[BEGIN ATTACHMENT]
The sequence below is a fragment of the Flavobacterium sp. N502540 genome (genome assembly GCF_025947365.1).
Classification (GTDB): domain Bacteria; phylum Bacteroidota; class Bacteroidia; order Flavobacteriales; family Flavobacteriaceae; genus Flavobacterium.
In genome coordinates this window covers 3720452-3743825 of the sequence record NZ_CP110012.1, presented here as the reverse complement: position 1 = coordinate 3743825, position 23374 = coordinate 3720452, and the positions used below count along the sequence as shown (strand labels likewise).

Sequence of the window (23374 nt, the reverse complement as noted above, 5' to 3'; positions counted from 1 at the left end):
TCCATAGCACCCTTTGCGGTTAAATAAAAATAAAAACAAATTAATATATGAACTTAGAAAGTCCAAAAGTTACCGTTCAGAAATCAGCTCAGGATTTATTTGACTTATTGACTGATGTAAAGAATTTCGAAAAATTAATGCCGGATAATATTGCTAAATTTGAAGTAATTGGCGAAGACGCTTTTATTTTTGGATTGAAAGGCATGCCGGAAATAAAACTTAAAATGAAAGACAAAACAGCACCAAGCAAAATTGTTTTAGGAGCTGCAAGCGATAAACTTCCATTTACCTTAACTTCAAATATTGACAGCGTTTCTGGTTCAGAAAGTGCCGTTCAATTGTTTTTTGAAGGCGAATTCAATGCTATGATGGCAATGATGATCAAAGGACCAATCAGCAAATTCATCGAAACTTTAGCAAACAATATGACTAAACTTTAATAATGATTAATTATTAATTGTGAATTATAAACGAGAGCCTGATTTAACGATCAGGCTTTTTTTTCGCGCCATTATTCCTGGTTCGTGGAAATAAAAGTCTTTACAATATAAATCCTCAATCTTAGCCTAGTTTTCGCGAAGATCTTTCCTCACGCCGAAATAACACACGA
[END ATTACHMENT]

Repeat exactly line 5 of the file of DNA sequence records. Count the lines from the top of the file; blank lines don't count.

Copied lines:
TCCATAGCACCCTTTGCGGTTAAATAAAAATAAAAACAAATTAATATATGAACTTAGAAAGTCCAAAAGTTACCGTTCAGAAATCAGCTCAGGATTTATTTGACTTATTGACTGATGTAAAGAATTTCGAAAAATTAATGCCGGATAATATTGCTAAATTTGAAGTAATTGGCGAAGACGCTTTTATTTTTGGATTGAAAGGCATGCCGGAAATAAAACTTAAAATGAAAGACAAAACAGCACCAAGCAAAATTGTTTTAGGAGCTGCAAGCGATAAACTTCCATTTACCTTAACTTCAAATATTGACAGCGTTTCTGGTTCAGAAAGTGCCGTTCAATTGTTTTTTGAAGGCGAATTCAATGCTATGATGGCAATGATGATCAAAGGACCAATCAGCAAATTCATCGAAACTTTAGCAAACAATATGACTAAACTTTAATAATGATTAATTATTAATTGTGAATTATAAACGAGAGCCTGATTTAACGATCAGGCTTTTTTTTCGCGCCATTATTCCTGGTTCGTGGAAATAAAAGTCTTTACAATATAAATCCTCAATCTTAGCCTAGTTTTCGCGAAGATCTTTCCTCACGCCGAAATAACACACGA